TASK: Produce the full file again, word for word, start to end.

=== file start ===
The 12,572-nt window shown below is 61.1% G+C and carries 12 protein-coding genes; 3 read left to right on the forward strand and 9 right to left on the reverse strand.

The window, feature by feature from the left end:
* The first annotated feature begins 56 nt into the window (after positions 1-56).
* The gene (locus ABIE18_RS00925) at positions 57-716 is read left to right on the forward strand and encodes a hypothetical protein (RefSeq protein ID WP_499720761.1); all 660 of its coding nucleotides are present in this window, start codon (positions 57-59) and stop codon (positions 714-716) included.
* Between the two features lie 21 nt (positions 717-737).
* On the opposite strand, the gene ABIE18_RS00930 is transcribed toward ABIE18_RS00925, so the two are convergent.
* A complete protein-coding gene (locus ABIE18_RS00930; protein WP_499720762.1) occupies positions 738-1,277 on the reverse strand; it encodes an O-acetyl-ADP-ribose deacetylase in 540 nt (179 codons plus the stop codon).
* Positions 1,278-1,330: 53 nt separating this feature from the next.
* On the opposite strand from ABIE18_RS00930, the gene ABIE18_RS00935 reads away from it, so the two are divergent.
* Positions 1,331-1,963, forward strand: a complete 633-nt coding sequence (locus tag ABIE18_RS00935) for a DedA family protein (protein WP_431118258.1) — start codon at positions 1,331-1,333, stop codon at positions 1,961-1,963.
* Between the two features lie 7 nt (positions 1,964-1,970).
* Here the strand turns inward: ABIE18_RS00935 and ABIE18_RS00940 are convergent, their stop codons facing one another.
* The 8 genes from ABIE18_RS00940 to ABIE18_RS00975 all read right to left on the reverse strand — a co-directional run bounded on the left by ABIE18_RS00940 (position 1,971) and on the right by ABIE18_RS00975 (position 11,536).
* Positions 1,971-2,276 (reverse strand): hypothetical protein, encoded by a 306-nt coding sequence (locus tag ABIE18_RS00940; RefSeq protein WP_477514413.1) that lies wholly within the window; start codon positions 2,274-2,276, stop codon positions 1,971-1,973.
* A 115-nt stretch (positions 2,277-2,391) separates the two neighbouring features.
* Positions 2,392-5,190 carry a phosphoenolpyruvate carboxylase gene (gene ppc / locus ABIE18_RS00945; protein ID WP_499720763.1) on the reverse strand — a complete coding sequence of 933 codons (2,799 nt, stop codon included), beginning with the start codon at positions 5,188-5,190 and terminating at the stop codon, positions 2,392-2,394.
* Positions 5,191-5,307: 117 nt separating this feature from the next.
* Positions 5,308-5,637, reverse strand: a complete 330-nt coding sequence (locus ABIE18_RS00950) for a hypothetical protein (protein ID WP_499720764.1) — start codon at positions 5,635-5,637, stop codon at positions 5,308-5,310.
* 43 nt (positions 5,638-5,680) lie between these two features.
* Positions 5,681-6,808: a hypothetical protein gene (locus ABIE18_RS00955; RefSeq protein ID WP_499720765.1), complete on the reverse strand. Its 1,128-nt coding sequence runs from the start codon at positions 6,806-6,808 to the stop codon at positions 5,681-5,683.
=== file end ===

The 12,572-nt window shown below is 61.1% G+C and carries 12 protein-coding genes; 3 read left to right on the forward strand and 9 right to left on the reverse strand.

The window, feature by feature from the left end:
* The first annotated feature begins 56 nt into the window (after positions 1-56).
* The gene (locus ABIE18_RS00925) at positions 57-716 is read left to right on the forward strand and encodes a hypothetical protein (RefSeq protein ID WP_499720761.1); all 660 of its coding nucleotides are present in this window, start codon (positions 57-59) and stop codon (positions 714-716) included.
* Between the two features lie 21 nt (positions 717-737).
* On the opposite strand, the gene ABIE18_RS00930 is transcribed toward ABIE18_RS00925, so the two are convergent.
* A complete protein-coding gene (locus ABIE18_RS00930; protein WP_499720762.1) occupies positions 738-1,277 on the reverse strand; it encodes an O-acetyl-ADP-ribose deacetylase in 540 nt (179 codons plus the stop codon).
* Positions 1,278-1,330: 53 nt separating this feature from the next.
* On the opposite strand from ABIE18_RS00930, the gene ABIE18_RS00935 reads away from it, so the two are divergent.
* Positions 1,331-1,963, forward strand: a complete 633-nt coding sequence (locus tag ABIE18_RS00935) for a DedA family protein (protein WP_431118258.1) — start codon at positions 1,331-1,333, stop codon at positions 1,961-1,963.
* Between the two features lie 7 nt (positions 1,964-1,970).
* Here the strand turns inward: ABIE18_RS00935 and ABIE18_RS00940 are convergent, their stop codons facing one another.
* The 8 genes from ABIE18_RS00940 to ABIE18_RS00975 all read right to left on the reverse strand — a co-directional run bounded on the left by ABIE18_RS00940 (position 1,971) and on the right by ABIE18_RS00975 (position 11,536).
* Positions 1,971-2,276 (reverse strand): hypothetical protein, encoded by a 306-nt coding sequence (locus tag ABIE18_RS00940; RefSeq protein WP_477514413.1) that lies wholly within the window; start codon positions 2,274-2,276, stop codon positions 1,971-1,973.
* A 115-nt stretch (positions 2,277-2,391) separates the two neighbouring features.
* Positions 2,392-5,190 carry a phosphoenolpyruvate carboxylase gene (gene ppc / locus ABIE18_RS00945; protein ID WP_499720763.1) on the reverse strand — a complete coding sequence of 933 codons (2,799 nt, stop codon included), beginning with the start codon at positions 5,188-5,190 and terminating at the stop codon, positions 2,392-2,394.
* Positions 5,191-5,307: 117 nt separating this feature from the next.
* Positions 5,308-5,637, reverse strand: a complete 330-nt coding sequence (locus ABIE18_RS00950) for a hypothetical protein (protein ID WP_499720764.1) — start codon at positions 5,635-5,637, stop codon at positions 5,308-5,310.
* 43 nt (positions 5,638-5,680) lie between these two features.
* Positions 5,681-6,808: a hypothetical protein gene (locus ABIE18_RS00955; RefSeq protein ID WP_499720765.1), complete on the reverse strand. Its 1,128-nt coding sequence runs from the start codon at positions 6,806-6,808 to the stop codon at positions 5,681-5,683.